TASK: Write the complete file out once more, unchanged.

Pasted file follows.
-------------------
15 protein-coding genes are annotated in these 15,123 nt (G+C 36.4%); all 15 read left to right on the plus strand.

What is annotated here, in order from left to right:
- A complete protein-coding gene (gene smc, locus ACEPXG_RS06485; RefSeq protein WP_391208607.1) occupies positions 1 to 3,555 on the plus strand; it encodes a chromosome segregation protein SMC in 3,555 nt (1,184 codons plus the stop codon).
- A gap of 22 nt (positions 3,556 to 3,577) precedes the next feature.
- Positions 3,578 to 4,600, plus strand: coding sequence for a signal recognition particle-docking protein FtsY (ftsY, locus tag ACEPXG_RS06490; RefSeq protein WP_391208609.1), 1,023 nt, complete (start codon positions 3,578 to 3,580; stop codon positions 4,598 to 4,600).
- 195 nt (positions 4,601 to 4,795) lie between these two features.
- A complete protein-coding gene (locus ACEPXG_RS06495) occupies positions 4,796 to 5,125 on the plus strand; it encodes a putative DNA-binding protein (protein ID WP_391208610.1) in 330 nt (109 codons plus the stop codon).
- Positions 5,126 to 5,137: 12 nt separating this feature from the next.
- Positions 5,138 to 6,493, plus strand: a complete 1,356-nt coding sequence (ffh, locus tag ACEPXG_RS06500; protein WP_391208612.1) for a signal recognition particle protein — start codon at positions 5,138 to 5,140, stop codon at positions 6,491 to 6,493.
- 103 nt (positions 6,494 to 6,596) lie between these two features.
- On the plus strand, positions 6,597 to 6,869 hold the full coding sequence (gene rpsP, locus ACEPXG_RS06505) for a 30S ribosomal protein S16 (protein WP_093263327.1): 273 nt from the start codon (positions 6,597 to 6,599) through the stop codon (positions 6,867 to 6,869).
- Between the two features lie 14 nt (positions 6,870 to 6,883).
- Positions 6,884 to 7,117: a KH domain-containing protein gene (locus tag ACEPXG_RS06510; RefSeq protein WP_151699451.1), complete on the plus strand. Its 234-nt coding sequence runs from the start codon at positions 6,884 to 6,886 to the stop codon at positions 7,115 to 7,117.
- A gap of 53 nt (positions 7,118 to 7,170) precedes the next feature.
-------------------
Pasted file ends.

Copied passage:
15 protein-coding genes are annotated in these 15,123 nt (G+C 36.4%); all 15 read left to right on the plus strand.

What is annotated here, in order from left to right:
- A complete protein-coding gene (gene smc, locus ACEPXG_RS06485; RefSeq protein WP_391208607.1) occupies positions 1 to 3,555 on the plus strand; it encodes a chromosome segregation protein SMC in 3,555 nt (1,184 codons plus the stop codon).
- A gap of 22 nt (positions 3,556 to 3,577) precedes the next feature.
- Positions 3,578 to 4,600, plus strand: coding sequence for a signal recognition particle-docking protein FtsY (ftsY, locus tag ACEPXG_RS06490; RefSeq protein WP_391208609.1), 1,023 nt, complete (start codon positions 3,578 to 3,580; stop codon positions 4,598 to 4,600).
- 195 nt (positions 4,601 to 4,795) lie between these two features.
- A complete protein-coding gene (locus ACEPXG_RS06495) occupies positions 4,796 to 5,125 on the plus strand; it encodes a putative DNA-binding protein (protein ID WP_391208610.1) in 330 nt (109 codons plus the stop codon).
- Positions 5,126 to 5,137: 12 nt separating this feature from the next.
- Positions 5,138 to 6,493, plus strand: a complete 1,356-nt coding sequence (ffh, locus tag ACEPXG_RS06500; protein WP_391208612.1) for a signal recognition particle protein — start codon at positions 5,138 to 5,140, stop codon at positions 6,491 to 6,493.
- 103 nt (positions 6,494 to 6,596) lie between these two features.
- On the plus strand, positions 6,597 to 6,869 hold the full coding sequence (gene rpsP, locus ACEPXG_RS06505) for a 30S ribosomal protein S16 (protein WP_093263327.1): 273 nt from the start codon (positions 6,597 to 6,599) through the stop codon (positions 6,867 to 6,869).
- Between the two features lie 14 nt (positions 6,870 to 6,883).
- Positions 6,884 to 7,117: a KH domain-containing protein gene (locus tag ACEPXG_RS06510; RefSeq protein WP_151699451.1), complete on the plus strand. Its 234-nt coding sequence runs from the start codon at positions 6,884 to 6,886 to the stop codon at positions 7,115 to 7,117.
- A gap of 53 nt (positions 7,118 to 7,170) precedes the next feature.